In 2015, an international team found flavonoids encourage lower levels of blood fats. In a 5-year survey, higher flavonoid intake was linked to lower levels of triglycerides and a healthier cholesterol ratio.

1 A brand-new study of 170 women reveals another heart-health benefit. Women with a higher flavonoid intake also have stronger antioxidant defenses.

 2 Another study followed 1,658 adults for up to 13 years. Volunteers with the highest intakes of certain flavonoids had a lower risk of heart trouble... and an overall lower risk of death. 3-Doctors in England and Boston recently showed flavonoids can help with "male problems." In a long-term study, they found men who get the highest levels of certain flavonoids are also less likely to have erection problems. 

 4-Flavonoids may also help with another frustrating problem: weight gain. As you've gotten older, there's a good chance your weight has crept up. Most adults slow down as they age, and adding a little extra weight gets easier. But those with a diet high in flavonoids seem to have an advantage. A new study followed 124,000 people for 25 years. Doctors tracked their eating habits. And the volunteers weighed in every 4 years. People with higher levels of flavonoids in their diet were less likely to gain weight. They were more likely to lose it, too. The researchers found the results were similar for most major flavonoid groups.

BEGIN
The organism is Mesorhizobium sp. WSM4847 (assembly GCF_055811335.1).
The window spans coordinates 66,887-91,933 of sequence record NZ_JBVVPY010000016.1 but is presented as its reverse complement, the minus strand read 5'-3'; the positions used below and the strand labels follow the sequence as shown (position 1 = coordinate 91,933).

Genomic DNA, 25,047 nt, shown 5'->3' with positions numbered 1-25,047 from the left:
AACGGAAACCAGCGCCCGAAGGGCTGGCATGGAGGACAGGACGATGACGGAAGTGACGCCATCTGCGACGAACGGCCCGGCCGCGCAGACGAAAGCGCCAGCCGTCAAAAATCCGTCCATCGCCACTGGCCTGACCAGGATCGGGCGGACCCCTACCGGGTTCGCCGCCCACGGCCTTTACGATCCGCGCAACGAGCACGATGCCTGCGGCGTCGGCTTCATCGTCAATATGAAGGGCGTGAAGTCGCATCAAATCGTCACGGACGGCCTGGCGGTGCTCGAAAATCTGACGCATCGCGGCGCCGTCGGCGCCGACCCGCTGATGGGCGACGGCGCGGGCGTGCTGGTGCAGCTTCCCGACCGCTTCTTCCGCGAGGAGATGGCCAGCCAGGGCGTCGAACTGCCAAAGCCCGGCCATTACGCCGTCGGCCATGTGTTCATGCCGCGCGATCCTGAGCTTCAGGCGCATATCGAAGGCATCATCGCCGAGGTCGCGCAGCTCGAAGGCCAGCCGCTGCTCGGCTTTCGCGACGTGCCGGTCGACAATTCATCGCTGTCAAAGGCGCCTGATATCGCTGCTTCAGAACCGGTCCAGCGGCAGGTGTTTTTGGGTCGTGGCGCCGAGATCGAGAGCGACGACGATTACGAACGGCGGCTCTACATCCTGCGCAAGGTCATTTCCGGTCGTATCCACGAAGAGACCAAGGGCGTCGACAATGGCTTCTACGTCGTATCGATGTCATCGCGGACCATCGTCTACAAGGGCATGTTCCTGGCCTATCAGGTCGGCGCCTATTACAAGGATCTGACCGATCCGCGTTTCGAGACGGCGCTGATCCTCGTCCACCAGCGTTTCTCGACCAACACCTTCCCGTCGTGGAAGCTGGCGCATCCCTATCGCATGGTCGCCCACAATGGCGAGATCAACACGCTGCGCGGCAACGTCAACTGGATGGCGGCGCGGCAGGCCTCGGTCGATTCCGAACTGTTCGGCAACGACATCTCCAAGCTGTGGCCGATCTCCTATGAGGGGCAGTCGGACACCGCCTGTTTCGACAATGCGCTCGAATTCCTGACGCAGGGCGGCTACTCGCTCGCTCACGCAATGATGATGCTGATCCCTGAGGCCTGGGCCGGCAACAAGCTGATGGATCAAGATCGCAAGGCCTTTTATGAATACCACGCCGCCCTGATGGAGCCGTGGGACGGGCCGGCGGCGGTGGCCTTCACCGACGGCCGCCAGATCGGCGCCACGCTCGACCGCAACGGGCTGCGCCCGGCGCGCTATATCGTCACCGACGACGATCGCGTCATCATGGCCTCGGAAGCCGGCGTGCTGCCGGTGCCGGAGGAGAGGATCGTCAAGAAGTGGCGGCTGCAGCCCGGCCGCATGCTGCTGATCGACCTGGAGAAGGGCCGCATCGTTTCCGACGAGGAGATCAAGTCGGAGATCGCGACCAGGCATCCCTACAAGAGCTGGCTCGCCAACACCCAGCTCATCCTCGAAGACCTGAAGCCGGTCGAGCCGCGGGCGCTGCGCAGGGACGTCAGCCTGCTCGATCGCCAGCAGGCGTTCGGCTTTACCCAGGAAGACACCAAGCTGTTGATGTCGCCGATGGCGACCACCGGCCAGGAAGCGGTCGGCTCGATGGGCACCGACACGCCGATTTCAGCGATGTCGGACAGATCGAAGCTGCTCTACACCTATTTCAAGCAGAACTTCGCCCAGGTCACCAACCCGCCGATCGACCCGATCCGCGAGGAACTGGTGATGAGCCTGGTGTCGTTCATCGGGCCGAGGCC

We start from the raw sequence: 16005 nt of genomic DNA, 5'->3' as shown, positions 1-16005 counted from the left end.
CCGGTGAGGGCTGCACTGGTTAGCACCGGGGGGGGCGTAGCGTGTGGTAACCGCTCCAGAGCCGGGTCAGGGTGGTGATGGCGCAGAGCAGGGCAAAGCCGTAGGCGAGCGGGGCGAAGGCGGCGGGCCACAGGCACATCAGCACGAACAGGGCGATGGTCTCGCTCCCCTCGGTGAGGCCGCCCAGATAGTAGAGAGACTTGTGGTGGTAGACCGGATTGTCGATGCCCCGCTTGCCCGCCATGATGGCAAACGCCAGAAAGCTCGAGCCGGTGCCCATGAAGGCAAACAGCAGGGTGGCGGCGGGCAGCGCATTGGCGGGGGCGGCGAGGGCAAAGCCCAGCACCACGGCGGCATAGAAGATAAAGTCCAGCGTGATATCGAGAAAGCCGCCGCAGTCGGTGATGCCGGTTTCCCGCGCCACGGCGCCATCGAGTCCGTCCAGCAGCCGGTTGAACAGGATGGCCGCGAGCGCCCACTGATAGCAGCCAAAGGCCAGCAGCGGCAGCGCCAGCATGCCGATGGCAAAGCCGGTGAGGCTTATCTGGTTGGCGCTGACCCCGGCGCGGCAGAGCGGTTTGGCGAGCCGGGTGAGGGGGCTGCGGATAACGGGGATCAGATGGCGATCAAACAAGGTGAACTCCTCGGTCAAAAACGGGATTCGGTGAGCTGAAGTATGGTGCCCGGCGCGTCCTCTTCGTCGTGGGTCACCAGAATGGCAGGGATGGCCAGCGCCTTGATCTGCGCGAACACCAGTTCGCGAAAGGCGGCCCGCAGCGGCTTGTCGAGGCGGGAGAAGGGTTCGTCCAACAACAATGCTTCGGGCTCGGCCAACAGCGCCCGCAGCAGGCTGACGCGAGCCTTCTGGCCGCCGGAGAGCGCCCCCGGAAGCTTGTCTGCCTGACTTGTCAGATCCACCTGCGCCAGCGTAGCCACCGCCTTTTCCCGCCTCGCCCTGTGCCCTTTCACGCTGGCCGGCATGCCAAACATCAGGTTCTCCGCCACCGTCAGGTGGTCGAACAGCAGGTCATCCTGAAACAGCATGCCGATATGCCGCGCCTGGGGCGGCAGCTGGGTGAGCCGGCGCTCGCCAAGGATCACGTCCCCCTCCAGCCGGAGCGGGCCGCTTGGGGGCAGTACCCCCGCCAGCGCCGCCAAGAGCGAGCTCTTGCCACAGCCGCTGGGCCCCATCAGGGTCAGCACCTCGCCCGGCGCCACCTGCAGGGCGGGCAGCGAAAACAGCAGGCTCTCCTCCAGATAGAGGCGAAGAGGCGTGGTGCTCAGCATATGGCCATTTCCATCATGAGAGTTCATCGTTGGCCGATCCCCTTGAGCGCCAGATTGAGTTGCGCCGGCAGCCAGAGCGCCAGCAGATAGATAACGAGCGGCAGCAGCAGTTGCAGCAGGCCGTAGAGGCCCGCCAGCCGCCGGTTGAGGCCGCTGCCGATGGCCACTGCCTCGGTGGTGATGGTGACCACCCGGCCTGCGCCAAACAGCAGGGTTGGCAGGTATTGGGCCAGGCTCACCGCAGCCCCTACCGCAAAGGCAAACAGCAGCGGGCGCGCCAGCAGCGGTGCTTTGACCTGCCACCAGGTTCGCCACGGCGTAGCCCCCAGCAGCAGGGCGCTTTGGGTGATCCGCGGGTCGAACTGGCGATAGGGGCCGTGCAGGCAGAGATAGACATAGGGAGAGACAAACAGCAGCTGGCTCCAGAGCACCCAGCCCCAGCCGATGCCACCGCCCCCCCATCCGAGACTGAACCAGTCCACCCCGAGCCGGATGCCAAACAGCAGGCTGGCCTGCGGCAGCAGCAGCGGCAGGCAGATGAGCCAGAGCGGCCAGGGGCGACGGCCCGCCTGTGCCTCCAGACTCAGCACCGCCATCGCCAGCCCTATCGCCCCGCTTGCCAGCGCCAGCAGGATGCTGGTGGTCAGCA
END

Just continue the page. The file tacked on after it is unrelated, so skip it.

5-Flavonoids are abundant in fruits and vegetables. And diets rich in these foods tend to discourage weight gain. But not all flavonoids are created equal.

In Good Health
A.N.T.